If I hadn’t been so angry, I would have laughed. I was yelling at an automated phone attendant.
Now, I think we are all used to at least some automated greeting and screening – enter your account number, press an option for which department you are trying to reach, etc. But I was calling my satellite TV provider, which has the absolute worst automated calling maze that I have ever experienced. I dread having to call them.
Make sure the technology actually works – don’t put all the work on the customer
What’s different (and frustrating) about this particular company’s phone attendant is that it asks you a LOT of questions. The voice recognition doesn’t work well, so it then asks you to confirm your incorrect response – “So, you’d like to order the pay-per-view boxing this Saturday night?” – which is about the time I start shouting “NO” into the phone. And no matter what you press, you can’t get to a live person until you’re several questions into it.
Make sure the tech tool has a purpose – why are you using it?
When I did finally reach a live person, I had to start from scratch anyway – giving my name, phone number, and reason for calling. There seemed to be absolutely no purpose to the screening questions except to make sure that the customer is nice and agitated by the time she speaks to a representative.
So if the technology is not helping the employees do a better job, AND it’s not giving the customer a better experience or service… what’s the point? I’d rather have hold music until someone can get to me.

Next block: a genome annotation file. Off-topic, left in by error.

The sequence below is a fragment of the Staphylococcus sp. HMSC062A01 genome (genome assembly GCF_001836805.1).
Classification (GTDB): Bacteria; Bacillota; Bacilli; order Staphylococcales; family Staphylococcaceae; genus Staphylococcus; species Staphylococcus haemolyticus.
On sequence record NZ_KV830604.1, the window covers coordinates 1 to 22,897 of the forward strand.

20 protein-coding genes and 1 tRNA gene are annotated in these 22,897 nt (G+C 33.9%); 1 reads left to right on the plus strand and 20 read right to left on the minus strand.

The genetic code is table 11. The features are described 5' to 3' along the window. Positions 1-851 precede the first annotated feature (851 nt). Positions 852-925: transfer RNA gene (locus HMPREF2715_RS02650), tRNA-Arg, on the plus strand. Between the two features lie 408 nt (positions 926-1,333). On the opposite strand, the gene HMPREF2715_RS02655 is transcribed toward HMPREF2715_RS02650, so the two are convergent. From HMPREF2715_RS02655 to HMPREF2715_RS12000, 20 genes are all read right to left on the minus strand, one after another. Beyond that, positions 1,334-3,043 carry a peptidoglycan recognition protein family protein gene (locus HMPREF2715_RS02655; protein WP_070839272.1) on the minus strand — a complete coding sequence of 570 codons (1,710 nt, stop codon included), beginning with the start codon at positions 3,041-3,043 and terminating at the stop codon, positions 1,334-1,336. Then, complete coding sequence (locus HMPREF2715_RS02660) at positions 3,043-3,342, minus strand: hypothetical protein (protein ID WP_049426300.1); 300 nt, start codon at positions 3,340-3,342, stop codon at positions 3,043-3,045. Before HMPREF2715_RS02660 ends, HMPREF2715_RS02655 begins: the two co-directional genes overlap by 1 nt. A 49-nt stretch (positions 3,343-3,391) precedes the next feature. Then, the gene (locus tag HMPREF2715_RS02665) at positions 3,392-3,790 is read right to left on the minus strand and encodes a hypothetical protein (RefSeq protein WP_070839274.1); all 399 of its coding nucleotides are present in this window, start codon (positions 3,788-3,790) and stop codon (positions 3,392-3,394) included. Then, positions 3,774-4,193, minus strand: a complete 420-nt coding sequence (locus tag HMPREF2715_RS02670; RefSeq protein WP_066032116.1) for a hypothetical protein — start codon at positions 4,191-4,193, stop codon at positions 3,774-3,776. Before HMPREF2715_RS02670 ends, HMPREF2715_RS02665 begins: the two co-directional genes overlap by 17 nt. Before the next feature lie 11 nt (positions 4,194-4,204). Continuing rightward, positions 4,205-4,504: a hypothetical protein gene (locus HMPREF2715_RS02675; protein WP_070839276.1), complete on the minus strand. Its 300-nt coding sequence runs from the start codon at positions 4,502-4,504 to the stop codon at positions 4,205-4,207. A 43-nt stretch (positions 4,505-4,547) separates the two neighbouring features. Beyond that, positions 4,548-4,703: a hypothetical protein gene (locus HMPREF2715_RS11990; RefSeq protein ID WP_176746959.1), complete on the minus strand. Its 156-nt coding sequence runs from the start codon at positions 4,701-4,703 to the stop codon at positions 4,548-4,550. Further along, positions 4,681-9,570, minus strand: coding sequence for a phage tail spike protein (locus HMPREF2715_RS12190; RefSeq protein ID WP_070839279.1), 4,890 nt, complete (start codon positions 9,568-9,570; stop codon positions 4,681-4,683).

Make sure you’re not driving customers away – know they are unhappy before it’s too late
A few days later, my husband answered the phone, and after listening for a few seconds, started saying “NO” into the phone. Repeatedly. Louder each time. My automated friend had called to confirm our service appointment, and picked up on the background noise in the house. So it started saying, “ok, so you’d like to cancel this appointment?” And yes, by the end he was shouting too. We’re not an angry household, really we’re not.
At least every month or two I get a phone call from this company’s local cable competitor to entice me to switch to their service. The only reason we haven’t switched is that only this satellite company offers certain sports channels, but I’m sure there are lots of customers who take them up on the offer. While technology tools are great for helping companies automate their business functions, it’s very important not to lose sight of the most important element – the customer.
Laura Leites, Assistant Editor, Smallbiztechnology.com